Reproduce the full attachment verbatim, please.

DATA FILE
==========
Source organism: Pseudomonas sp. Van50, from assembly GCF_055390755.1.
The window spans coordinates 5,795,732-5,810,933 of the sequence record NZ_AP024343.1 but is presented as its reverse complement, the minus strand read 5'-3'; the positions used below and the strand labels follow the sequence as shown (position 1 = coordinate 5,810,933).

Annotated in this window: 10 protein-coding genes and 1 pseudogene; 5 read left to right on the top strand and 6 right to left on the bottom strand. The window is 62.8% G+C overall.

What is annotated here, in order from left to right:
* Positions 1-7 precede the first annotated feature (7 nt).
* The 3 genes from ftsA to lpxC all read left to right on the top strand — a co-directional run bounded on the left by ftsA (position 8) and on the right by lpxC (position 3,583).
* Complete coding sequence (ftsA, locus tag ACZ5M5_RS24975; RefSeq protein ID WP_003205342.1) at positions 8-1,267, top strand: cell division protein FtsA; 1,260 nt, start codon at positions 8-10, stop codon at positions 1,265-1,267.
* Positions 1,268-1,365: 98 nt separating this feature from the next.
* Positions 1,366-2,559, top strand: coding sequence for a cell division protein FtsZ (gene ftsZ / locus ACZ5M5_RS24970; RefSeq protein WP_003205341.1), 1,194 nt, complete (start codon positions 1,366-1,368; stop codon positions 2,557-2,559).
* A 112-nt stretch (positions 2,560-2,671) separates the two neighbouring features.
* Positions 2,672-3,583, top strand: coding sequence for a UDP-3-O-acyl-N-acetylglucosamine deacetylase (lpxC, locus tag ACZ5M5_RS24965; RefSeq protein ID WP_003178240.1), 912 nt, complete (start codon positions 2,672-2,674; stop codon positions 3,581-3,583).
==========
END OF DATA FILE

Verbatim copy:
Source organism: Pseudomonas sp. Van50, from assembly GCF_055390755.1.
The window spans coordinates 5,795,732-5,810,933 of the sequence record NZ_AP024343.1 but is presented as its reverse complement, the minus strand read 5'-3'; the positions used below and the strand labels follow the sequence as shown (position 1 = coordinate 5,810,933).

Annotated in this window: 10 protein-coding genes and 1 pseudogene; 5 read left to right on the top strand and 6 right to left on the bottom strand. The window is 62.8% G+C overall.

What is annotated here, in order from left to right:
* Positions 1-7 precede the first annotated feature (7 nt).
* The 3 genes from ftsA to lpxC all read left to right on the top strand — a co-directional run bounded on the left by ftsA (position 8) and on the right by lpxC (position 3,583).
* Complete coding sequence (ftsA, locus tag ACZ5M5_RS24975; RefSeq protein ID WP_003205342.1) at positions 8-1,267, top strand: cell division protein FtsA; 1,260 nt, start codon at positions 8-10, stop codon at positions 1,265-1,267.
* Positions 1,268-1,365: 98 nt separating this feature from the next.
* Positions 1,366-2,559, top strand: coding sequence for a cell division protein FtsZ (gene ftsZ / locus ACZ5M5_RS24970; RefSeq protein WP_003205341.1), 1,194 nt, complete (start codon positions 1,366-1,368; stop codon positions 2,557-2,559).
* A 112-nt stretch (positions 2,560-2,671) separates the two neighbouring features.
* Positions 2,672-3,583, top strand: coding sequence for a UDP-3-O-acyl-N-acetylglucosamine deacetylase (lpxC, locus tag ACZ5M5_RS24965; RefSeq protein ID WP_003178240.1), 912 nt, complete (start codon positions 2,672-2,674; stop codon positions 3,581-3,583).